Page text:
The Prime Minister has confirmed Plan B restrictions in England are set to continue amid fears of a rapidly rising Covid and Omicron cases.
Speaking during a televised press conference Boris Johnson said current restrictions in the country will continue, adding anyone who thinks “our battle with Covid is over” is “profoundly wrong”.
It comes as the UK recorded more than 200,000 daily cases for the first time, with 218,724 cases confirmed.
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In his announcement, Mr Johnson said those in England were to continue following Plan B restrictions, which were originally introduced from the first week of December 2021.
He said: “As our NHS moves to a war footing, I will be recommending to Cabinet tomorrow that we continue with Plan B.
“Because the public have responded and changed their behaviour, your behaviour, buying valuable time to get boosters in arms and help the NHS to cope with the Omicron wave.
“So together with the Plan B measures that we introduced before Christmas we have a chance to ride out this Omicron wave without shutting down our country once again.
“We can keep our schools and our businesses open and we can find a way to live with this virus.”
The current Plan B measures includes a return to working from home where possible, face masks in more venues and Covid vaccination passes in more places also.
The choice to stick to Plan B measures comes after the announcement that Covid Nightingale ‘surge hubs’ would be created to help the country manage soaring case numbers.
Amid the massive case numbers, Mr Johnson confirmed staff shortages across the supply chain may take place.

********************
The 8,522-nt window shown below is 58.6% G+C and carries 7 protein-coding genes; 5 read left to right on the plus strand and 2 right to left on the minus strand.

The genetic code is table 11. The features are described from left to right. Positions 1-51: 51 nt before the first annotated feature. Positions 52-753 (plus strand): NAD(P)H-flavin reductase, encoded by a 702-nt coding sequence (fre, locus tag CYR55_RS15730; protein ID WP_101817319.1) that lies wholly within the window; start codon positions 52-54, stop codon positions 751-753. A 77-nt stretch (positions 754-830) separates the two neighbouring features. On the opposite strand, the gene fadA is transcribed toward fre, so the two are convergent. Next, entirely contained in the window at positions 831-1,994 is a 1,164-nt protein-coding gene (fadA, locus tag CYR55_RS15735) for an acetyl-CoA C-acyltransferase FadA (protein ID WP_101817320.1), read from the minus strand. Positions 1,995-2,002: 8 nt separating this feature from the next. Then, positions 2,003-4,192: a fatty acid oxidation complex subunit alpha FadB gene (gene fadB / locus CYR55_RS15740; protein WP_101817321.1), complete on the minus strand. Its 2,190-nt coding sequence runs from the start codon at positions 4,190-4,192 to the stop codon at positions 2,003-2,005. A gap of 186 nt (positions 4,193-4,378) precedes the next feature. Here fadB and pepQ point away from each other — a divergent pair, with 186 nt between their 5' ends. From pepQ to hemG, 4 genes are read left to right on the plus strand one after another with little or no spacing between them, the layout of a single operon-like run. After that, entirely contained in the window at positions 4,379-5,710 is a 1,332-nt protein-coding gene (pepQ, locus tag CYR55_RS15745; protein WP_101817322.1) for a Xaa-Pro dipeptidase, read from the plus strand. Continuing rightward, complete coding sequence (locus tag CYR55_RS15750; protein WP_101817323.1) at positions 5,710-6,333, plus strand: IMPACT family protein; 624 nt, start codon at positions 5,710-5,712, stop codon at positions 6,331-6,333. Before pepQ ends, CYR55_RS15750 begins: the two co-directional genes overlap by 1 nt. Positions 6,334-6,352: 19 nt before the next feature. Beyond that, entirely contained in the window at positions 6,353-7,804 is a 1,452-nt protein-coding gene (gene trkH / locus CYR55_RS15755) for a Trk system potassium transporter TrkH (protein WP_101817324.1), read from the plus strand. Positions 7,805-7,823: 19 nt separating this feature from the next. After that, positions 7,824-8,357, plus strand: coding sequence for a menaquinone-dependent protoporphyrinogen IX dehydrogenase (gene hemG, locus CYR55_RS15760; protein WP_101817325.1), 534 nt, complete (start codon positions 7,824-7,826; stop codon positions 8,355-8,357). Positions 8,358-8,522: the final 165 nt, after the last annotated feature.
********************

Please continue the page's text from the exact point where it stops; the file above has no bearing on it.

However, he also revealed plans have been put in place to help 100,000 critical workers to test daily and reduce the impact of staff shortage issues.
Those identified as critical workers includes workers in food processing, transport and the Border Force, with workplaces receiving test kits for every working day from 10 January.
What else was said at the press conference?
Professor Sir Chris Whitty also revealed promising data on the booster jabs effect on hospitalisation with Omicron.
He said: “We now have confidence that the booster provides around 88% overall protection against being hospitalised and it is likely to be even greater than that for severe disease and mortality.”
“Anybody who has not been boosted who is eligible really should do so. I think the idea that this is a mild disease, as opposed to less likely to be hospitalised, is easily demonstrated to be incorrect based on these data.”
He also said he was “saddened” by people who had chose not to receive the Covid-19 vaccine for a non-health reason and ended up in intensive care with the virus.
Sir Chris said: “The great majority of them are not anti-vaxxers in ordinary sense with some really weird ideas.
“In so far as I am frustrated it is simply people deliberately trying to scare away fellow citizens from something that is potentially going to be life-saving for them.”
How many Covid cases are there in the UK?
As of 4 January, 218,724 daily positive Covid cases had been recorded between England and Scotland.
Data for Wales and Northern Ireland is not included in the total.
It marks the first time the the UK has seen daily cases rise above 200,000, although the total does include delayed reporting of cases due to the festive period.